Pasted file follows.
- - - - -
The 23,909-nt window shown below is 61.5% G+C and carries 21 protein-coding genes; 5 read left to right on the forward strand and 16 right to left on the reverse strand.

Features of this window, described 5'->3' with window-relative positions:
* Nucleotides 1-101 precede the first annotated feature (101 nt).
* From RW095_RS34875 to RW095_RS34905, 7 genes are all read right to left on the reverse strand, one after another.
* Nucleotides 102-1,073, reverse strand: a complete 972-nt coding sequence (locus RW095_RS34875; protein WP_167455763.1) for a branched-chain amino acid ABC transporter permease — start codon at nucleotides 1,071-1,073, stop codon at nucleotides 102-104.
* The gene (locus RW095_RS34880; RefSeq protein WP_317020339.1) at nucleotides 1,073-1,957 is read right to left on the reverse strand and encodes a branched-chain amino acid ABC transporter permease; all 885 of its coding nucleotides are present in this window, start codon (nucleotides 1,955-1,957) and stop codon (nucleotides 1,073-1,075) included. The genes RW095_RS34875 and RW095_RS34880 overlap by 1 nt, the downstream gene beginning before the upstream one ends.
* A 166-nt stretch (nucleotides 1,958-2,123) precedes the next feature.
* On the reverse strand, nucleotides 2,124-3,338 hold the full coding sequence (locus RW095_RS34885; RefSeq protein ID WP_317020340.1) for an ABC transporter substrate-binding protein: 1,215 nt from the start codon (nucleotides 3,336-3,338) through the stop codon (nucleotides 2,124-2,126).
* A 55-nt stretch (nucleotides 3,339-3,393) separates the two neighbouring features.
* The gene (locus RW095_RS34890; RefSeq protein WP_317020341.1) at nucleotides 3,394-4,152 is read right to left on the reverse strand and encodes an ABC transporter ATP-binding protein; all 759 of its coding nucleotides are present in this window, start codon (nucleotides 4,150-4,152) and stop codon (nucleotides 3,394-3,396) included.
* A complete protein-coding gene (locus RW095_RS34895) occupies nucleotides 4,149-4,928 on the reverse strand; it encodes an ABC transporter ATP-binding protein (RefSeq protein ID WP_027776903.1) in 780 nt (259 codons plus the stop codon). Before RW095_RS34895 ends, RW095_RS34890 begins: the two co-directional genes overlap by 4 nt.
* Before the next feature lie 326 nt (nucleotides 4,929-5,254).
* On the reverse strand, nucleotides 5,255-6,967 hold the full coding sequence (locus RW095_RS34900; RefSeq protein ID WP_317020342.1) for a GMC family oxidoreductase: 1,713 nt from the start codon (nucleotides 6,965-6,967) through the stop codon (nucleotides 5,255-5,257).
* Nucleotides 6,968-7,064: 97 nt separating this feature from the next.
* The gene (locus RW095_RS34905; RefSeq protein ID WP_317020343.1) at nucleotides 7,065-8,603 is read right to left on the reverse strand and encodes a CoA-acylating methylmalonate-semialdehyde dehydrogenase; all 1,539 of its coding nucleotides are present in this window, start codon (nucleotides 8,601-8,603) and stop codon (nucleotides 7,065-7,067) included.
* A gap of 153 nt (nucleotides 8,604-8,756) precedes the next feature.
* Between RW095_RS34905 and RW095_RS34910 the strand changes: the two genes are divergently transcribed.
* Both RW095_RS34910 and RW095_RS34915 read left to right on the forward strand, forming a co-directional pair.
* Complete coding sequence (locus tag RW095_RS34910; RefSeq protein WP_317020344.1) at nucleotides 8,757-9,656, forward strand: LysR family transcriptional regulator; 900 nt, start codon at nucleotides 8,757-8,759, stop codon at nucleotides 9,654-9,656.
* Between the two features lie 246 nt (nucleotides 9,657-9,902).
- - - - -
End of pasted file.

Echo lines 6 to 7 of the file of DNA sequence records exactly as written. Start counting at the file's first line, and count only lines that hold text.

* The gene (locus RW095_RS34880; RefSeq protein WP_317020339.1) at nucleotides 1,073-1,957 is read right to left on the reverse strand and encodes a branched-chain amino acid ABC transporter permease; all 885 of its coding nucleotides are present in this window, start codon (nucleotides 1,955-1,957) and stop codon (nucleotides 1,073-1,075) included. The genes RW095_RS34875 and RW095_RS34880 overlap by 1 nt, the downstream gene beginning before the upstream one ends.
* A 166-nt stretch (nucleotides 1,958-2,123) precedes the next feature.